American Buffalo Products

A new fabric from the Prairie
By Teresa Riordan, The New York Times, June 2002

"Far from the range, buffalo hair, newly pantented and soft as cashmere, is the rage."

In this synthetic age of ultrastretch lycra and wrinkle-free microfibers, Ruth Huffman, right, says she has discovered the newest wonder fabric and that it is 100 percent natural. You can throw it in the washer and dryer, and not only will in not shrink or wrinkle, she says, it comes out feeling like cashmere. Through the ages textile workers have made fabric from all manner of animal hair - including hog and kangaroo.

But Ms. Huffman appears to be the first to have patented a way of knitting fabric from buffalo hair. Last month she received United States patent 6,385,954.
In the early 1990's, Ms. Huffman then a homemaker and the mother of three nearly grown children, was going through a divorce and was in search of a profession. So she began making clothes for the wealthy women of Dallas and showing and selling her creations successfully through trunk shows, earning a mention in Women's Wear Daily. Then in 1994, Ms Huffman read a National Geographic article about the growing herds of American buffalo (more correctly called bison), which were making a comeback after nearing extinction at the end of the 19th century.

Why not try making clothes of bison hair, she thought. Through the National Bison Association, she found a rancher in Colorado who was selling 1,000 pounds of hair. When she shared her idea with Doug Adkins, the husband of a friend and a fellow parishioner at First Baptist in Dallas, he wrote a check to buy and process the bison hair. "Ruth was a person who was extremely talented and needed push in life," Mr. Adkins is a partner with Gardere, Wynne, Sewell, a prominent law firm in Texas. So Ms. Huffman negotiated a price and had U.P.S. pack up the bison hair and ship it to Dallas. "It was probably one of the most unusual shipments U.P.S. has had to make," Ms. Huffman said. She had the hair cleaned and spun into yarn, which she then knitted into custom clothing for clients.

And then one day she did what many successful inventors have done: she acted on a wild hunch. She took a 2-foot-by-3-foot swatch of the material and washed it on the regular hot water cycle of her machine and the threw in the dryer. "It didn't shrink," she said, "and it come out soft and fluffy, just like cashmere." Then she went back to a client for whom she had painstakingly made a buffalo hair suit with a hand-crocheted picot collar. "I have to have it back," Ms. Huffman recalled telling the woman. With "great fear and trembling," she washed it and put in the dyer. "The same thing happened," she said. "It came out just like cashmere." Since then she has sold her buffalo creations to a clientele ranging from Cherokee tribesmen in Oklahoma to fashion mavens in Tokyo...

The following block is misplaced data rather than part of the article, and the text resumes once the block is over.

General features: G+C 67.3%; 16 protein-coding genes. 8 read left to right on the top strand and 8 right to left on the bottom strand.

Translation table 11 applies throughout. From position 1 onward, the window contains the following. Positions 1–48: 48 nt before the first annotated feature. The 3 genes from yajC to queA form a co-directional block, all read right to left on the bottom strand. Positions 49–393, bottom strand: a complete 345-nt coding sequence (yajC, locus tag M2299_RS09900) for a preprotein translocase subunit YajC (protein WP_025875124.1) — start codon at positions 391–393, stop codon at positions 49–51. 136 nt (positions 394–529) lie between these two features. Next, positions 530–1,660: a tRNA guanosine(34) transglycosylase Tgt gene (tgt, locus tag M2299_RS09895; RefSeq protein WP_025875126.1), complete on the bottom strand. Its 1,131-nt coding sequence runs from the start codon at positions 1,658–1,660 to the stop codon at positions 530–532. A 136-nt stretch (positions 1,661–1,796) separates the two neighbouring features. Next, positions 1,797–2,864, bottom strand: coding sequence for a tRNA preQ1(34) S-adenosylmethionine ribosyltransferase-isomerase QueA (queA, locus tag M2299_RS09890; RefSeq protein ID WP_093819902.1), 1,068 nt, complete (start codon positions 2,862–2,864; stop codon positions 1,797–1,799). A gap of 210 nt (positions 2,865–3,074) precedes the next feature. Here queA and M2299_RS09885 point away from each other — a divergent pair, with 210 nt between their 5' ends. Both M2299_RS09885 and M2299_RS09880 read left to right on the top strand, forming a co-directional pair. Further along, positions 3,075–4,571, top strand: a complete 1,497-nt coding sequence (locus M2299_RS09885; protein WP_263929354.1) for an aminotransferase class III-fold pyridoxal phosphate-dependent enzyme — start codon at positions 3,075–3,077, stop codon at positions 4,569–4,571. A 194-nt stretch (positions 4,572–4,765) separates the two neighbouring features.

Ms. Huffman said she hoped to reach a broader market with scarves and mittens and knitted caps and is in the process of securing financing for a textile mill of her own devoted solely to processing and knitting buffalo hair.

Native Americans originally stuffed pillows with bison hair and plaited it to make ropes. But it didn't occur to them to weave or knit it until frontiersmen showed them how, according to Ms. Huffman, who says she has native American ancestry.
"It's been done by hand before, but I'm the first one to ever put this together commercially," she said. Ms. Huffman acknowledges that she does not yet offer a wide range of colors for her creations. She is experimenting with a proprietary process to make a cream-color version. Otherwise, however, clients can have any color they want - as long as it's chocolate brown.

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